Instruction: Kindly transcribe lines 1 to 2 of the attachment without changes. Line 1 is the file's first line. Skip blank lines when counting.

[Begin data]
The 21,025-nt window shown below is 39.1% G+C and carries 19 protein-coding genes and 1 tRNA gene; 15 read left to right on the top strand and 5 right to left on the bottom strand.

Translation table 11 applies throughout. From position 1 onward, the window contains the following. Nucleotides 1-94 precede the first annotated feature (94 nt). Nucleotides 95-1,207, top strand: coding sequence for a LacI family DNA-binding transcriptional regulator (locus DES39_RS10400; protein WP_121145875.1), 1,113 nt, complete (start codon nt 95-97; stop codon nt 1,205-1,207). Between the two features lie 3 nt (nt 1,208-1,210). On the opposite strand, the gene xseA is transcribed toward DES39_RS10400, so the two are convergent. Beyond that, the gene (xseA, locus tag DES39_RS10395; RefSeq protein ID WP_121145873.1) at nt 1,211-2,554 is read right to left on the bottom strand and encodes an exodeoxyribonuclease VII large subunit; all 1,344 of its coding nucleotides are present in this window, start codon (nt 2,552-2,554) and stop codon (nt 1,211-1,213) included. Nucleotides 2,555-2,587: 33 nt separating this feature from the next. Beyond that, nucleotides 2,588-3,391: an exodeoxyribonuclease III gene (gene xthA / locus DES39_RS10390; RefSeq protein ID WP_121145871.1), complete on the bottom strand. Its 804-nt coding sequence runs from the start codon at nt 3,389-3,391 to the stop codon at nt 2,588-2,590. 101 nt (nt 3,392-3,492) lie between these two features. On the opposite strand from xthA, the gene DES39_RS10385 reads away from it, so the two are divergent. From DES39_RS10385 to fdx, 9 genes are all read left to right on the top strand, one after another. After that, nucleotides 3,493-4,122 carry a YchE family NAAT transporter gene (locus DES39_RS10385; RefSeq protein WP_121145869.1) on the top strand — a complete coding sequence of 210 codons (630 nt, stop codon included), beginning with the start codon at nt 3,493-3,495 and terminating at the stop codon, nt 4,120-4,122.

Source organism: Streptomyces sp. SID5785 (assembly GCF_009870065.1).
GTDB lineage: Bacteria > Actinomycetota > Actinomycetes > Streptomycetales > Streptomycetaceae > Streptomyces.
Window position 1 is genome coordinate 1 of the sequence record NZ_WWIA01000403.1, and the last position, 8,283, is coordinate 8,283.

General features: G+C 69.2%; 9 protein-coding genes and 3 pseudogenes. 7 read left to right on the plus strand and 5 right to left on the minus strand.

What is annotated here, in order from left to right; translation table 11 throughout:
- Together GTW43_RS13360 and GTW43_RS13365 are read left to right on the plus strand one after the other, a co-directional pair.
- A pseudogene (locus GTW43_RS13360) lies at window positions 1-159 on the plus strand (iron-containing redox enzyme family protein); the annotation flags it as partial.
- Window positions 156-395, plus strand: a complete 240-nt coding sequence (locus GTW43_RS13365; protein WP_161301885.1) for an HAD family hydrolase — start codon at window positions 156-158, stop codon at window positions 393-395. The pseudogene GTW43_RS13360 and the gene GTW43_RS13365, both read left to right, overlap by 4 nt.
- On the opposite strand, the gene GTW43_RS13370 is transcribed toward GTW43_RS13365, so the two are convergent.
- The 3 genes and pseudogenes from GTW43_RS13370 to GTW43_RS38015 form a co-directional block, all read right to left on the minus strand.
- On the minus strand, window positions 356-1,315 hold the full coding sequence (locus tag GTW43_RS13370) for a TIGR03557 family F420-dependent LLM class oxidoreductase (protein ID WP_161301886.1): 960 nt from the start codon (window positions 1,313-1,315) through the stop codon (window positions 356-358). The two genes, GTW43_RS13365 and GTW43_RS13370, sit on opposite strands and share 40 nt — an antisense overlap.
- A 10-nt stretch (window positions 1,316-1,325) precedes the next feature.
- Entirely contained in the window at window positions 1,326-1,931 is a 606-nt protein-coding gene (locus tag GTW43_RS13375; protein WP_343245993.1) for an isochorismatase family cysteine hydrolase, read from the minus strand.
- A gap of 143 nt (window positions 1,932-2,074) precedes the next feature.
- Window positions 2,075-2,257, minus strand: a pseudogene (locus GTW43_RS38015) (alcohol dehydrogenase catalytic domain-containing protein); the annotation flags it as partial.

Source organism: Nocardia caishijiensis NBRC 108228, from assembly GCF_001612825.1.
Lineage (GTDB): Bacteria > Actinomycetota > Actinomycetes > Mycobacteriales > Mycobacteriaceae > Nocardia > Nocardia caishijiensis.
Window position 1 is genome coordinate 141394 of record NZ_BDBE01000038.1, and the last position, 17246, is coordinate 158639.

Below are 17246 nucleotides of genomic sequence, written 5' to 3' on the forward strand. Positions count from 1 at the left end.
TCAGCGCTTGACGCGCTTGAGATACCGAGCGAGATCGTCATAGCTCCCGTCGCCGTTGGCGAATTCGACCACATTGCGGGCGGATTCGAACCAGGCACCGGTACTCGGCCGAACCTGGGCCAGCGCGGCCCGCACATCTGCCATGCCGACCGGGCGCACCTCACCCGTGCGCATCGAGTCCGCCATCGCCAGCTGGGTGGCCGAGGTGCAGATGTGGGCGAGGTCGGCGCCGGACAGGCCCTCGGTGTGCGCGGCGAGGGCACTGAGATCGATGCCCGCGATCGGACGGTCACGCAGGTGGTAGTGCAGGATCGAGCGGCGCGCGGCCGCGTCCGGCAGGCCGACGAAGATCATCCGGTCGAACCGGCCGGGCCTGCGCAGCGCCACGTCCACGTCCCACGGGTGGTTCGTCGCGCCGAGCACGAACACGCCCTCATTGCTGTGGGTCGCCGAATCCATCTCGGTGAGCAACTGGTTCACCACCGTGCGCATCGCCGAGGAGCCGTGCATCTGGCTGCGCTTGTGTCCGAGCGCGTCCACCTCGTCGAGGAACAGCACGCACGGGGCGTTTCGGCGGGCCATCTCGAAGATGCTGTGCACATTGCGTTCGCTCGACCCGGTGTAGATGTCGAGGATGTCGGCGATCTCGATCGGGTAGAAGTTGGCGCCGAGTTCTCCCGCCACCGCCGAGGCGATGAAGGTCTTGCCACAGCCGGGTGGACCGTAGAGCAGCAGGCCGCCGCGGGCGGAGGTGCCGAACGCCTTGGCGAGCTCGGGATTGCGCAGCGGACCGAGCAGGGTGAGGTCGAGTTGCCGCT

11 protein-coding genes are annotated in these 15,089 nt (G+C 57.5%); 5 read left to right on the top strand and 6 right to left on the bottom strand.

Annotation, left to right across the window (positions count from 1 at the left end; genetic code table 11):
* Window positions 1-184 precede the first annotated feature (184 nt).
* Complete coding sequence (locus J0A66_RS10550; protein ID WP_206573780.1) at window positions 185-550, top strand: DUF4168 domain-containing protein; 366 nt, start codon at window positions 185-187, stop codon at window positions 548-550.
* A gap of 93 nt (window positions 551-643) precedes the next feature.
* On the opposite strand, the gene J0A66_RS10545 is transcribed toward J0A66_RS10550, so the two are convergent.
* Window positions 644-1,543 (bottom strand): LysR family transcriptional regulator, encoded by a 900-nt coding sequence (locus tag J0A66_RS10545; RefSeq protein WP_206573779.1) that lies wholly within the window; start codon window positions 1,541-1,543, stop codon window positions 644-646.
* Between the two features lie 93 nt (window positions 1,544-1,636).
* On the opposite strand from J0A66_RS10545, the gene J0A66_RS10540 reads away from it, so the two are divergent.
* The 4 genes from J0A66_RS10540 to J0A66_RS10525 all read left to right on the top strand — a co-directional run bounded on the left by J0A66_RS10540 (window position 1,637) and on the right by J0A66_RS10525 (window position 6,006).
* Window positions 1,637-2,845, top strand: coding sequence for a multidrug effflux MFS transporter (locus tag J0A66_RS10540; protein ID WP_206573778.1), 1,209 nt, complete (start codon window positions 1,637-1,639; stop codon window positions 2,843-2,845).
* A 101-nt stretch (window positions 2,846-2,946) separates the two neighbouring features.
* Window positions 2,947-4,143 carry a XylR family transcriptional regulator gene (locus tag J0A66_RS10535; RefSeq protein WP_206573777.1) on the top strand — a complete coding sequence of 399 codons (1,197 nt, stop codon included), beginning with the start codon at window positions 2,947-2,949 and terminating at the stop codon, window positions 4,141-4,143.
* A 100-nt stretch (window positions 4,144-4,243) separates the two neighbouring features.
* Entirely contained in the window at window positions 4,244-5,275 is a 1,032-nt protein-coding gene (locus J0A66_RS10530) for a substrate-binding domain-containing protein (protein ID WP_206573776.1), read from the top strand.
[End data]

The 21,025-nt window shown below is 39.1% G+C and carries 19 protein-coding genes and 1 tRNA gene; 15 read left to right on the top strand and 5 right to left on the bottom strand.

Translation table 11 applies throughout. From position 1 onward, the window contains the following. Nucleotides 1-94 precede the first annotated feature (94 nt). Nucleotides 95-1,207, top strand: coding sequence for a LacI family DNA-binding transcriptional regulator (locus DES39_RS10400; protein WP_121145875.1), 1,113 nt, complete (start codon nt 95-97; stop codon nt 1,205-1,207). Between the two features lie 3 nt (nt 1,208-1,210). On the opposite strand, the gene xseA is transcribed toward DES39_RS10400, so the two are convergent. Beyond that, the gene (xseA, locus tag DES39_RS10395; RefSeq protein ID WP_121145873.1) at nt 1,211-2,554 is read right to left on the bottom strand and encodes an exodeoxyribonuclease VII large subunit; all 1,344 of its coding nucleotides are present in this window, start codon (nt 2,552-2,554) and stop codon (nt 1,211-1,213) included. Nucleotides 2,555-2,587: 33 nt separating this feature from the next. Beyond that, nucleotides 2,588-3,391: an exodeoxyribonuclease III gene (gene xthA / locus DES39_RS10390; RefSeq protein ID WP_121145871.1), complete on the bottom strand. Its 804-nt coding sequence runs from the start codon at nt 3,389-3,391 to the stop codon at nt 2,588-2,590. 101 nt (nt 3,392-3,492) lie between these two features. On the opposite strand from xthA, the gene DES39_RS10385 reads away from it, so the two are divergent. From DES39_RS10385 to fdx, 9 genes are all read left to right on the top strand, one after another. After that, nucleotides 3,493-4,122 carry a YchE family NAAT transporter gene (locus DES39_RS10385; RefSeq protein WP_121145869.1) on the top strand — a complete coding sequence of 210 codons (630 nt, stop codon included), beginning with the start codon at nt 3,493-3,495 and terminating at the stop codon, nt 4,120-4,122.